Altumia delicata , Benayahu, Yehuda, McFadden, Catherine S. & Shoham, Erez, 2017

Benayahu, Yehuda, McFadden, Catherine S. & Shoham, Erez, 2017, Search for mesophotic octocorals (Cnidaria, Anthozoa) and their phylogeny: I. A new sclerite-free genus from Eilat, northern Red Sea, ZooKeys 680, pp. 1-11: 1-2

publication ID

http://dx.doi.org/10.3897/zookeys.680.12727

publication LSID

lsid:zoobank.org:pub:578016B2-623B-4A75-8429-4D122E0D3279

persistent identifier

http://treatment.plazi.org/id/4D9A82B8-F305-43E1-A5A4-3F9DB672781A

taxon LSID

lsid:zoobank.org:act:4D9A82B8-F305-43E1-A5A4-3F9DB672781A

treatment provided by

ZooKeys by Pensoft

scientific name

Altumia delicata
status

sp. n.

Altumia delicata  sp. n. Figures 2, 3

Holotype.

ZMTAU CO 37427, Israel, Gulf of Aqaba, Eilat, 29°30'38.31"N, 34°55'59.30"E, 132 m, 30 May 2016, collected by ROV, coll. M. Weis; paratype: ZMTAU CO 37495, Israel, Gulf of Aqaba, Eilat, 29°30'37.29"N, 34°55'59.28"E, 118 m, 8 March 2017, collected by ROV, coll. M. Weis

Diagnosis.

The ethanol-preserved holotype is comprised of thin patches of short stolon-like crusts growing over the dead branch of a black coral ( Antipatharia  ) (Figure 2A), almost invisible to the naked eye. The milky-white, thin (<0.5 mm) crusts are a few mm long (Figure 2B), very soft, almost slime-like. Polyps completely retracted and practically invisible in the preserved colonies. No sclerites observed in any part of the colony.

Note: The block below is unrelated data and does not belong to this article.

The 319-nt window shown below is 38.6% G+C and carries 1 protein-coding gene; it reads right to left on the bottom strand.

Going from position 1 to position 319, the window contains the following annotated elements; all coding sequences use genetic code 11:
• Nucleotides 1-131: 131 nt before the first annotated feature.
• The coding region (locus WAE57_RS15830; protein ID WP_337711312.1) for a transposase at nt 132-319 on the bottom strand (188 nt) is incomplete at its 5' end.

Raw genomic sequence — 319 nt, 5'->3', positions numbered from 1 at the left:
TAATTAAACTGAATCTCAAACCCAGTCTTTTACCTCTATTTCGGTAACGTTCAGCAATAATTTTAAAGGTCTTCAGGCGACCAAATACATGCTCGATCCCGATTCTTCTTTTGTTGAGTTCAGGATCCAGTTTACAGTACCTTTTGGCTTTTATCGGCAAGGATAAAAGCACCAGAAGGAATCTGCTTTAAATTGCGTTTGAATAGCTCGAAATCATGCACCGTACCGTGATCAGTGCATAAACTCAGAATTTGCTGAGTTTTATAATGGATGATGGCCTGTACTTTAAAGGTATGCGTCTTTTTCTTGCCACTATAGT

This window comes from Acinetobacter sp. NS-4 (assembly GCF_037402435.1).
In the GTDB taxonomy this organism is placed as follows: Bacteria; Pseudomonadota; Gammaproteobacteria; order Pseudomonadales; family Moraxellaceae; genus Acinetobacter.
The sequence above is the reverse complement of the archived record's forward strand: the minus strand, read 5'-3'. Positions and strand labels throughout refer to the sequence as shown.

When alive, the delicate, semi-transparent expanded polyps are distinct and are up to 20 mm long, featuring eight pinnate tentacles (Figure 3A). The ROV photographs indicate that the colonies commonly grow on dead black corals; the latter may reach a large size (~45 cm in length) and can be predominantly fouled by A. delicata  (Figure 3B). Interestingly, debris, such as PVC net found at a depth of 100 m, was found to be colonized by this octocoral (Figure 3C).

Intraspecific variability.

There are no differences between the holotype and the paratype except for the size of the colonies.

Etymology.

The species name is formed from the Latin ' delicata  ', delicate, referring to the fine texture of the colonies and their polyps. Gender female.

Kingdom

Animalia

Phylum

Cnidaria

Class

Anthozoa

Order

Alcyonacea

Family

Clavulariidae

Genus

Altumia